character, with due heed paid to that estimate, would have dictated
a more cautious and conservative policy on our part. We should be
more in France today as a result, and on this side we should have
less cause to feel resentment.
The difficulty in the case of China is that very little reliable
information has been available to guide us. And what little there
is but a microscopic trifle amid mountains of misinformation, so
that only a person fairly conversant with the field can distinguish
truth from fantasy.
If the origins of most books and
articles on Far East affairs could be known, it would be found that
an astonishing number — spring from sources too closely associated
with particular interests to be trusted. This does not mean that
all the authors are propagandists or hypocrites. It means that most
of them are out to prove a point, to show that religion or this
or that course of action will be the salvation of the masses there,
and the evidence in support of such a contention is marshaled accordingly.
In reading the current crop of books on China, intelligent foreign
residents on the scene see in a few of them outright misstatements
of fact. But this is not usual. The commoner error is the omission
of much that is highly significant.
Facts about China have been scarce
for a very simple but excellent reason. There are just three classes
of foreigners living there who know conditions. Each of these is
handicapped; in any effort to tell the truth. The three main classes
of foreigners on the spot are: (1) the Missionaries, (2) the Business
Men, and (3) Government Officers, mainly men in the Consular and
Diplomatic Service. The missionaries do not care to tell the truth,
because if the truth were known continued support for their projects
would be jeopardized. The business men are not disposed to tell
it, for the reason that their goods might meet a boycott by offended
Chinese, or their firms suffer some other penalty. American Government
Officers, while they remain in the employ of the Government, are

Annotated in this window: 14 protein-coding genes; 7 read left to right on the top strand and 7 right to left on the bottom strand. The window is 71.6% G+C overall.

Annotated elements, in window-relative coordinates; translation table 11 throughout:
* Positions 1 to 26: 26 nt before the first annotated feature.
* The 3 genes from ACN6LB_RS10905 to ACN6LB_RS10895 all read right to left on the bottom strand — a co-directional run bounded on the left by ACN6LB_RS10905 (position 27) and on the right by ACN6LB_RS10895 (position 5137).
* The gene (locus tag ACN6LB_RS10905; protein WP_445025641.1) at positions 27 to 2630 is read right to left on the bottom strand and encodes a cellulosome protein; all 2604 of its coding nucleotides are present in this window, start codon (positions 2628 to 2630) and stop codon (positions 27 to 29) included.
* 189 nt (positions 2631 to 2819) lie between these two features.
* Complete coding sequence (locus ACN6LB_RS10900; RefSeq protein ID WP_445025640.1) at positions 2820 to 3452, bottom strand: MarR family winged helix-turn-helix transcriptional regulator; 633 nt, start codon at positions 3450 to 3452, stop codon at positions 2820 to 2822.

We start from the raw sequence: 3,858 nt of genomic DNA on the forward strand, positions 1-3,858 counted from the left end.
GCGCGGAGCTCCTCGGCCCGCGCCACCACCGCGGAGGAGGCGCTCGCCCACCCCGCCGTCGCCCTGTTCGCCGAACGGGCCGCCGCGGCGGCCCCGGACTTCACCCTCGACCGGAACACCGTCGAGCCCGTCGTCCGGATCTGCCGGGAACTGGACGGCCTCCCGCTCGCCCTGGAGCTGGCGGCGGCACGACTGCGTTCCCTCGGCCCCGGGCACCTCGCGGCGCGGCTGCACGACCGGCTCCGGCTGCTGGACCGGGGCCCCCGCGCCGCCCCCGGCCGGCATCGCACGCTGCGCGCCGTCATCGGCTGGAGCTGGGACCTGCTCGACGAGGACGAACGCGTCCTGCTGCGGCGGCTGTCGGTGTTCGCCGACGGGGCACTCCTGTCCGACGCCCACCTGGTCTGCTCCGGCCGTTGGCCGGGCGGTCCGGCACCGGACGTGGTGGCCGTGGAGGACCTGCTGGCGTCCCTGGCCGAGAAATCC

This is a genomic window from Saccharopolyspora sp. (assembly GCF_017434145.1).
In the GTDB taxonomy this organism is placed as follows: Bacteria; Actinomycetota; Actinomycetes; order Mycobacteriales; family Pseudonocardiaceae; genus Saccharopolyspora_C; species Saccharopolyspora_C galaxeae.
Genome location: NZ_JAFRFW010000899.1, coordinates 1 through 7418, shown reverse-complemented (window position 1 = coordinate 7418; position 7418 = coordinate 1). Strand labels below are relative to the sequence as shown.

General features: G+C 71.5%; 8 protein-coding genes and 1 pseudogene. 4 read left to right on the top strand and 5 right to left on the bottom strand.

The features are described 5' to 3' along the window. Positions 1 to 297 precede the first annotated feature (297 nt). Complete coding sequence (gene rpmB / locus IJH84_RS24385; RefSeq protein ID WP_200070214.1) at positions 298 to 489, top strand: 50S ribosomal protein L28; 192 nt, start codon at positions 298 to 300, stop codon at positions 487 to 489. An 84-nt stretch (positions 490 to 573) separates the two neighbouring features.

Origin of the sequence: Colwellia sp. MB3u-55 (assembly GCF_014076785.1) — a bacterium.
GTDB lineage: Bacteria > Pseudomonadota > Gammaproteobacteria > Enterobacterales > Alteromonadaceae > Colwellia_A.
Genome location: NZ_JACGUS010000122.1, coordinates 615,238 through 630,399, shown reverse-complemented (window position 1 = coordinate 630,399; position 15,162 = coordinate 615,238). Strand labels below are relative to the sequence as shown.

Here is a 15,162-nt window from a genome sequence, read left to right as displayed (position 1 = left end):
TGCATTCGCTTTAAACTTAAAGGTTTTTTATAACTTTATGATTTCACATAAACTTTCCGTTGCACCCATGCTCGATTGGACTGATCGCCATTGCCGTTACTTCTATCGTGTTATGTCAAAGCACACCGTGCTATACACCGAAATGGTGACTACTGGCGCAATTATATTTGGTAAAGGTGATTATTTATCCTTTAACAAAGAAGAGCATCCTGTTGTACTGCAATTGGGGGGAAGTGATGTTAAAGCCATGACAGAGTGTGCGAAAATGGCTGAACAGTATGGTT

strictly forbidden to say anything publicly except something flattering
about the country in which they are stationed. Hence members of
the best-informed foreign groups on the scene are circumstantially
gagged, as far as telling the whole truth is concerned.
It is this injunction of secrecy
upon affairs in China, imposed
upon the vast majority of the foreigners there, that has resulted
in a complete misapprehension of the facts back in America. If a
returned Government employee, still in Government service, is asked
to speak in this country, for example, he must submit to Washington
a copy or a synopsis of his speech. If he tells the whole truth
he faces a good deal of trouble, if not outright dismissal. So instead
of giving his audience a balanced presentation of significant facts,
he tries to put on a show of optimism and expand as much as possible
upon what may be considered the brighter side. This "half-truth
activity, frequent and widespread, does more harm than good. The
audience, crediting the speaker's excellent opportunities for observation,
goes away thinking it has a reliable summary of the China situation.
The returned business man is in very much the same predicament in
the matter of telling the truth. He is anxious to avoid newspaper
publicity as an. adverse critic of China for the reasons mentioned.
The missionary is under less restraint.
The Government man or the business man may yearn in his soul to
speak his mind. But no such agitation to reveal actualities besets
the missionary. To tell all the facts would be the last thing he
would care to do. But to tell the facts or alleged facts favorable
to him is a task he undertakes with enthusiasm. The missionary's
emotional zeal for his cause gives him fluency in dispensing glowing
assurances of progress, little evidence of which is visible on the
scene. More twaddle has come out of China from the missionaries
than from any other source. It is not that they set out to make
definitely false statements. The overwhelming majority have lofty